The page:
This piece by Raymond Deane, cultural officer of Ireland’s Palestine Solidarity Campaign, reposted from Irish Left Review, includes a useful discussion of how to apply the criteria for cultural boycott.
Between 24-27 November 2011, the Government of Israel held “Israeli Film Days” at Filmbase in Temple Bar, Dublin’s “cultural quarter”. In advance of this event, the Ireland Palestine Solidarity Campaign (IPSC) requested Filmbase to reconsider its decision to host the festival:
“At a time when Irish peace activists have been illegally imprisoned in Israel after their humanitarian ship the MV Saoirse was hi-jacked in international waters by Israeli commandos, hosting these ‘Israeli Film Days’ sends out the worst possible message: that Filmbase is indifferent to its exploitation as a site of propaganda for the state that perpetrates such atrocities. To cancel the event at this point would… be perceived worldwide as an honourable gesture of solidarity with the oppressed Palestinian people who have called for an international cultural boycott of the Israeli state.”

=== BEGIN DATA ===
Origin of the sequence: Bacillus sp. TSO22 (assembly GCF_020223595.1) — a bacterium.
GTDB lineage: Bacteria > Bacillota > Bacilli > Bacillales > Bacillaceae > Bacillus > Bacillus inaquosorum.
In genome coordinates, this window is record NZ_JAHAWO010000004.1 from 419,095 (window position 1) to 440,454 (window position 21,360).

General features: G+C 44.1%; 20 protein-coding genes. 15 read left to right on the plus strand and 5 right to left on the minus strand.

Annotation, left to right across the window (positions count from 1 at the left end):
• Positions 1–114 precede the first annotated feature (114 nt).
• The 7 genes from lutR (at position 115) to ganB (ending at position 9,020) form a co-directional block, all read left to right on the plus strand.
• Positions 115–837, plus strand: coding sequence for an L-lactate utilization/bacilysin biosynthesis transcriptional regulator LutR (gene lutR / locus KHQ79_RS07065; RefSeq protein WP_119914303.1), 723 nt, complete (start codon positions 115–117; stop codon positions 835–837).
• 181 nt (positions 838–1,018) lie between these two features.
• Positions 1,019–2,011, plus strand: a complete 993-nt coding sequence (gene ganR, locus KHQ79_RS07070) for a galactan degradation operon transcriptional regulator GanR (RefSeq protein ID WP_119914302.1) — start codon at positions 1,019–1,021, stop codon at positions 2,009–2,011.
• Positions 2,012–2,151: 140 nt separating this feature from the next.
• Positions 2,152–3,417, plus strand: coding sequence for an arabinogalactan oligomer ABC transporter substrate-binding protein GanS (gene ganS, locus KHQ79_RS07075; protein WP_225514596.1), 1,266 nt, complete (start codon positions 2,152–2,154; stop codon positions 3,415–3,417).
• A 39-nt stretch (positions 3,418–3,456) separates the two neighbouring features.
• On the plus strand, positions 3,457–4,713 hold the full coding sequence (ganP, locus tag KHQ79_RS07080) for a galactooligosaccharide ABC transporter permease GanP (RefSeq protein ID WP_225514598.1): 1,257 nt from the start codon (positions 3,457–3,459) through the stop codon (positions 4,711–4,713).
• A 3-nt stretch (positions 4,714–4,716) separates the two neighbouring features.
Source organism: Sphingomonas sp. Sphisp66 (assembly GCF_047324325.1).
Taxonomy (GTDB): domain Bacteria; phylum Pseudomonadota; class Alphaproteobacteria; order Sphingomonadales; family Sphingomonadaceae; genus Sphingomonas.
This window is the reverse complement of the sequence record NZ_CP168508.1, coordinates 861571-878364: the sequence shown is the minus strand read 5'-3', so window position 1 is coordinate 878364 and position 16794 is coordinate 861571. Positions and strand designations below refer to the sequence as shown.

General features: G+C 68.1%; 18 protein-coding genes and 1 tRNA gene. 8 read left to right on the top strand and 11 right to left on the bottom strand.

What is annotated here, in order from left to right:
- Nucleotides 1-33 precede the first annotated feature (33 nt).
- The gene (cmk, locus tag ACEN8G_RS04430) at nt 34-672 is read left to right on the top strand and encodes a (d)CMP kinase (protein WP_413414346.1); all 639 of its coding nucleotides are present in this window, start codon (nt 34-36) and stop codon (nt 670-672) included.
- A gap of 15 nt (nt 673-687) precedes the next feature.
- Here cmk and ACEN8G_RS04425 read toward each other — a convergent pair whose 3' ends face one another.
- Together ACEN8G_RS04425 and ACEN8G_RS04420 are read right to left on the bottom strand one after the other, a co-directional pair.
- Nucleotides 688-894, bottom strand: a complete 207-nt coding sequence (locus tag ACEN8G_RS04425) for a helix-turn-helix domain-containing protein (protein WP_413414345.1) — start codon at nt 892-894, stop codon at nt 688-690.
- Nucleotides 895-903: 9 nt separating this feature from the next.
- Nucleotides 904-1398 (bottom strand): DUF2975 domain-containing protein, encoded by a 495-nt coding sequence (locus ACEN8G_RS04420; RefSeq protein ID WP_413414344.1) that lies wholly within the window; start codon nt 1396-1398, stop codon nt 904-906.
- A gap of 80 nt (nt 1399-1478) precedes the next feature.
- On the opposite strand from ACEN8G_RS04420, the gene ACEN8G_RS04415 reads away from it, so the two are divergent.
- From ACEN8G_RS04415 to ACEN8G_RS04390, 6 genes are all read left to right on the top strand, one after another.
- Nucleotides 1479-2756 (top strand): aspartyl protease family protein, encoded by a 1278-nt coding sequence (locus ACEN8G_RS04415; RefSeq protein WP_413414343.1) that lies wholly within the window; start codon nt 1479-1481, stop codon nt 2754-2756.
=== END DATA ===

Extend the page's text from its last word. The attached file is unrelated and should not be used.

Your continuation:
The Palestinian Campaign for the Academic and Cultural Boycott of Israel (PACBI) also issued an “Open Letter to Filmbase“, expressing its surprise
“that a prominent Irish cultural institution would allow the Israeli embassy to carry out this audacious ‘Brand Israel’ activity on its premises hardly two weeks after Irish peace activists were illegally apprehended by the Israeli navy in international waters, humiliated, and imprisoned in Israel…”
These approaches were rejected by Filmbase, despite much dissension among its employees, not all of whom supported the decision to host the event.